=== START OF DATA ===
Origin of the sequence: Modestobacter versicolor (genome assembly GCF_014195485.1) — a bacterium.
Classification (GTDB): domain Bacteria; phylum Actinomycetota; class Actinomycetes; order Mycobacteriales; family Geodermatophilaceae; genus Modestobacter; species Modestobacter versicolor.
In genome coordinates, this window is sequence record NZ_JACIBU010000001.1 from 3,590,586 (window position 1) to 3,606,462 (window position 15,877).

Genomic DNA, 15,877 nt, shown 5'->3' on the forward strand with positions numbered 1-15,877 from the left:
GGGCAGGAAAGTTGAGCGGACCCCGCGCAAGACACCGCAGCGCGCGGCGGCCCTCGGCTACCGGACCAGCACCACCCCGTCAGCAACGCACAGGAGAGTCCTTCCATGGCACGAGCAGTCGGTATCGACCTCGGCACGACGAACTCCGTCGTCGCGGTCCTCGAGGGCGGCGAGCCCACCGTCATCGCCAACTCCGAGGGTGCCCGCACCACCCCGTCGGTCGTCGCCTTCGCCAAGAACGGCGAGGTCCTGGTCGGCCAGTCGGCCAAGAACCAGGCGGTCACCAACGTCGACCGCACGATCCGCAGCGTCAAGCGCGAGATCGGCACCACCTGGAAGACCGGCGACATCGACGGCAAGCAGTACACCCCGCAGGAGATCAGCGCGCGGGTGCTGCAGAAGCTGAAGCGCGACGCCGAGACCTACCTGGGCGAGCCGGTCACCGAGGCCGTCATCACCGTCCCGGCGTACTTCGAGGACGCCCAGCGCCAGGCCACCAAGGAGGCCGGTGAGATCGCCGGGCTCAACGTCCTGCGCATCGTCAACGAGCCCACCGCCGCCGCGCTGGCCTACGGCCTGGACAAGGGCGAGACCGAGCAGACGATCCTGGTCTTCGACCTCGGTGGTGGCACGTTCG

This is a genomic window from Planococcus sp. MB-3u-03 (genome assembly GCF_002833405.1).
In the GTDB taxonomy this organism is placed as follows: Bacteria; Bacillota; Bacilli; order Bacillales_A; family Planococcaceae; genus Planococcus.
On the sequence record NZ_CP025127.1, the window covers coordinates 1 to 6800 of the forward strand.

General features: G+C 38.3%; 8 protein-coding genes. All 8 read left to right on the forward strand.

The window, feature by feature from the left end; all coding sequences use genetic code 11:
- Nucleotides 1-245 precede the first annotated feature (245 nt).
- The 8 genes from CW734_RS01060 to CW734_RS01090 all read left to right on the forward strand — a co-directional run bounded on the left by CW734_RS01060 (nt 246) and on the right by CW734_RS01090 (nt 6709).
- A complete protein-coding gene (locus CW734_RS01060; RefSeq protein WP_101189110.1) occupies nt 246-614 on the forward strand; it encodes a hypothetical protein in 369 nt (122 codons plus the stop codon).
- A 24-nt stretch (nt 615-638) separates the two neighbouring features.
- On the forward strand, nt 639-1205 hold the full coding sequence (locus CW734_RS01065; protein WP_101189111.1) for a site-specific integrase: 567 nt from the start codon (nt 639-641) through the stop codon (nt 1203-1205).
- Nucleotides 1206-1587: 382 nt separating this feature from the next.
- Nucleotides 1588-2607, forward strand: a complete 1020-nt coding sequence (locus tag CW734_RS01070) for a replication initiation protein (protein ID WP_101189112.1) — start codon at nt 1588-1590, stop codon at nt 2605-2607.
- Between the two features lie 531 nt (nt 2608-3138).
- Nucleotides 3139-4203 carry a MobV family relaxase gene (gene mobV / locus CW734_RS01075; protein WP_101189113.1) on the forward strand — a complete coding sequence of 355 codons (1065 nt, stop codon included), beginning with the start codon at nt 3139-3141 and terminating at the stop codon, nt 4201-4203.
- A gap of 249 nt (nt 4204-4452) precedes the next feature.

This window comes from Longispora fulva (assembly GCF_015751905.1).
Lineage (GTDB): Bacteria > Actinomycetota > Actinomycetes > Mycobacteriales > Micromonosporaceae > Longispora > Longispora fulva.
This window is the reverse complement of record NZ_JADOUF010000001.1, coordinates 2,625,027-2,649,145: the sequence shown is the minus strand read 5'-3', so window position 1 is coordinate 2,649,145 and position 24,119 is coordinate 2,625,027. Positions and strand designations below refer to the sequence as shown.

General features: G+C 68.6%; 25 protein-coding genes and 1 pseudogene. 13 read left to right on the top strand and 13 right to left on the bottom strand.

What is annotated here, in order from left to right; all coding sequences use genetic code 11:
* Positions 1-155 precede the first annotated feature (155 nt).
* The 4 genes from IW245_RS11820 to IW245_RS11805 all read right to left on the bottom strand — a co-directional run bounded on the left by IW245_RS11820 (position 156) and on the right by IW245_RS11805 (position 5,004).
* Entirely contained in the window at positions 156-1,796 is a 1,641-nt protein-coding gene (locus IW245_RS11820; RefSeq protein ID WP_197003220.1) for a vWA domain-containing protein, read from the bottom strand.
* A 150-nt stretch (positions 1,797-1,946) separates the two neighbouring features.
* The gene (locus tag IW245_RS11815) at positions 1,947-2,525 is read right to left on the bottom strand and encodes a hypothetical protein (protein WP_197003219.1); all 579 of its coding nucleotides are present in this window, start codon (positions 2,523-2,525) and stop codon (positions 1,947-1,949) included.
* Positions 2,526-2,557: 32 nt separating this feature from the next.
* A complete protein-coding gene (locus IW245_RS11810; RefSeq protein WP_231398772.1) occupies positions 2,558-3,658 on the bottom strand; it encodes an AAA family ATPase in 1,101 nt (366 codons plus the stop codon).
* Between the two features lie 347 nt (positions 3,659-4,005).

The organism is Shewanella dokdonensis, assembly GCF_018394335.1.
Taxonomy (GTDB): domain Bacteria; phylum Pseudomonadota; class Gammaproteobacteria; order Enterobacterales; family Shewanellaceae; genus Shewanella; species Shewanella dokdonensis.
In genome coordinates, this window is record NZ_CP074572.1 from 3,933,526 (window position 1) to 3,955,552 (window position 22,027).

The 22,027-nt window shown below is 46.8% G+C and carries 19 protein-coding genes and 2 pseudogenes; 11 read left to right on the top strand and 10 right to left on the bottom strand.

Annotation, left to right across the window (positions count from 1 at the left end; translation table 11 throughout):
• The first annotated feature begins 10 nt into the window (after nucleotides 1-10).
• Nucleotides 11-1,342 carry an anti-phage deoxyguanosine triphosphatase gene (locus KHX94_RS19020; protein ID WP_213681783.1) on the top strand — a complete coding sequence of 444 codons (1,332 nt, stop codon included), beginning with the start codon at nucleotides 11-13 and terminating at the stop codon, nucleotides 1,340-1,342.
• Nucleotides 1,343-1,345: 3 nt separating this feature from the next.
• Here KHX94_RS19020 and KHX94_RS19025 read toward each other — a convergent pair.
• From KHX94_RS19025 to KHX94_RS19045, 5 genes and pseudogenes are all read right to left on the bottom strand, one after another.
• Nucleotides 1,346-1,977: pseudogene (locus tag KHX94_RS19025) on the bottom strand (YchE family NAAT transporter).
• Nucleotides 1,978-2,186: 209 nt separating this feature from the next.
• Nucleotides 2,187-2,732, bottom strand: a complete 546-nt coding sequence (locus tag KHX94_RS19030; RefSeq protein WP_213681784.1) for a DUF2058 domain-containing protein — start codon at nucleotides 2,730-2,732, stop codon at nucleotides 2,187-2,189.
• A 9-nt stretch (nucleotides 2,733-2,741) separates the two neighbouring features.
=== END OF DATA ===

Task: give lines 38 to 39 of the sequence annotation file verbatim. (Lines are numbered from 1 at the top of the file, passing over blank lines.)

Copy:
Annotation, left to right across the window (positions count from 1 at the left end; translation table 11 throughout):
• The first annotated feature begins 10 nt into the window (after nucleotides 1-10).